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The question about Collinsworth’s sons sprung from comments by NFL Hall of Famer Harry Carson on “League of Denial.” Carson said that for many years, players didn’t realize the danger of concussions.
“From a physical risk standpoint, you know what you are doing when you sign your kid up, that he can hurt his knee, OK? “But what you should know now is your child could develop a brain injury as a result of playing football.
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There are people that are going to choose to do that.” The NFL is the only sports league that has agreed to a settlement in the hundreds of millions of dollars to compensate players making concussion-related claims.
The league agreed to lift a $675 million cap on damages to cover all the cases. “I would question that,” Collinsworth told The Wrap.
(When I asked Shahi if Shaw has a soft side, she wasted no time in barking a "No.") Lest we forget the other new female regular, Amy Acker as the deliciously mad-for-the-Machine psycho Root informs her shrink that "God doesn't need AT&T" as she plots her escape from the mental ward. Even when the league recently settled a lawsuit by former players, they did so with no admission of guilt.
And further studies finding evidence of neurological damage in college and high-school players cast a pall over the entire sport.
A neuropsychologist in the special said a season of hits is equivalent to “driving a car at 35 miles per hour into a brick wall 1,000 to 1,500 times per year.” Also read: How a Filmmaker’s Ambition Changed From Buying a Ferrari to Documenting a Plague In a follow-up with Collinsworth, The Wrap asked if he was downplaying the seriousness of the problem by likening football injuries to getting “knocked on your ass.” “Have you watched soccer? All these sports — I mean soccer, I saw some horrific blows to the head yesterday,” he said, referring to the World Cup Final.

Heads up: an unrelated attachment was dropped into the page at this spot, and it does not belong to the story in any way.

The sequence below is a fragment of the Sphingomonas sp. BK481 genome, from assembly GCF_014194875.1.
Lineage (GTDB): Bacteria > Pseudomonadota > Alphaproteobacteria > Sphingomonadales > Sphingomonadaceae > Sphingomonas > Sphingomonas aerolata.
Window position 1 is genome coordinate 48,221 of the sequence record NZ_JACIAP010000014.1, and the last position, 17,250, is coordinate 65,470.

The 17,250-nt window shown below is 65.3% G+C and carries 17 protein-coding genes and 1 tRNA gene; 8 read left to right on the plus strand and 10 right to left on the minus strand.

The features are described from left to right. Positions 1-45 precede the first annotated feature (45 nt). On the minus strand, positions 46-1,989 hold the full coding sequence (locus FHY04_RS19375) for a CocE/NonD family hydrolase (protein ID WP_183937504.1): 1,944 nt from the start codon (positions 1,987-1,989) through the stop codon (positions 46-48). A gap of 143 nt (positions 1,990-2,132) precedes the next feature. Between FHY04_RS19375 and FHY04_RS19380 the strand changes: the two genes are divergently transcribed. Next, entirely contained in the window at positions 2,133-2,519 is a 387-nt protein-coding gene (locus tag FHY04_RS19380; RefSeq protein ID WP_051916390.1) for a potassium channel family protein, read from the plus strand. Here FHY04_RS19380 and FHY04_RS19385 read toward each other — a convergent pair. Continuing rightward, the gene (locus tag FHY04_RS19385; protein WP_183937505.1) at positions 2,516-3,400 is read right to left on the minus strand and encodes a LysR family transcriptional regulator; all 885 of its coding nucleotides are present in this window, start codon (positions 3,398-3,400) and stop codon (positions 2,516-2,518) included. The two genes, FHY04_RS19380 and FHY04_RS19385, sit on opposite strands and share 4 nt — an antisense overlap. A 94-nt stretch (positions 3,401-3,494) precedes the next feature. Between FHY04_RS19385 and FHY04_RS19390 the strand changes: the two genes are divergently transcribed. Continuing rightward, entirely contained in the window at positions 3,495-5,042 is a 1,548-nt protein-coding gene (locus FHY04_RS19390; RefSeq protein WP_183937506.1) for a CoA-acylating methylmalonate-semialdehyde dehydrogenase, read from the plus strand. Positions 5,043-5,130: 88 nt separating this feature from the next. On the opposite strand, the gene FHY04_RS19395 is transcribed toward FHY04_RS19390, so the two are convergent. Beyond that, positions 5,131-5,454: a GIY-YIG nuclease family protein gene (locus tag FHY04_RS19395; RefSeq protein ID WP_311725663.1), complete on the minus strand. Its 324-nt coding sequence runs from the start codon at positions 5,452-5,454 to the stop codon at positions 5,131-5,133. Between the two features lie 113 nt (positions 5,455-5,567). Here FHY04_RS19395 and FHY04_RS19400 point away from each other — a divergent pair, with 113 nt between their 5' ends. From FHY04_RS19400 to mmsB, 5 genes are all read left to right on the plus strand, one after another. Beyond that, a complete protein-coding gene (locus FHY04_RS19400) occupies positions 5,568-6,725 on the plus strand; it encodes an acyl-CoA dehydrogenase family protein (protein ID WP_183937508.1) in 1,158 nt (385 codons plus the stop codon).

“If you talk to physicians, they’ll tell you that they may be even more at risk.
Days after a judge approved a settlement in which the National Football League will pay out hundreds of millions of dollars to players with concussion-related health claims, NBC analyst and former NFL player Cris Collinsworth said he doesn’t hesitate to let his two sons play Collinsworth was asked at a “Sunday Night Football” panel Monday to comment on PBS’ 2013 “Frontline” special “League of Denial,” which detailed how players suffer brain disorders, including dementia, after years of gridiron collisions.
One of his sons played in high school, and the other — Austin Collinsworth — plays at Notre Dame.
“There’s more people.” He added that he agreed the settlement money should be made available.
The concussion issue doesn’t just involve adult players who choose to assume the risk, but also children who aspire to grow up to play pro.
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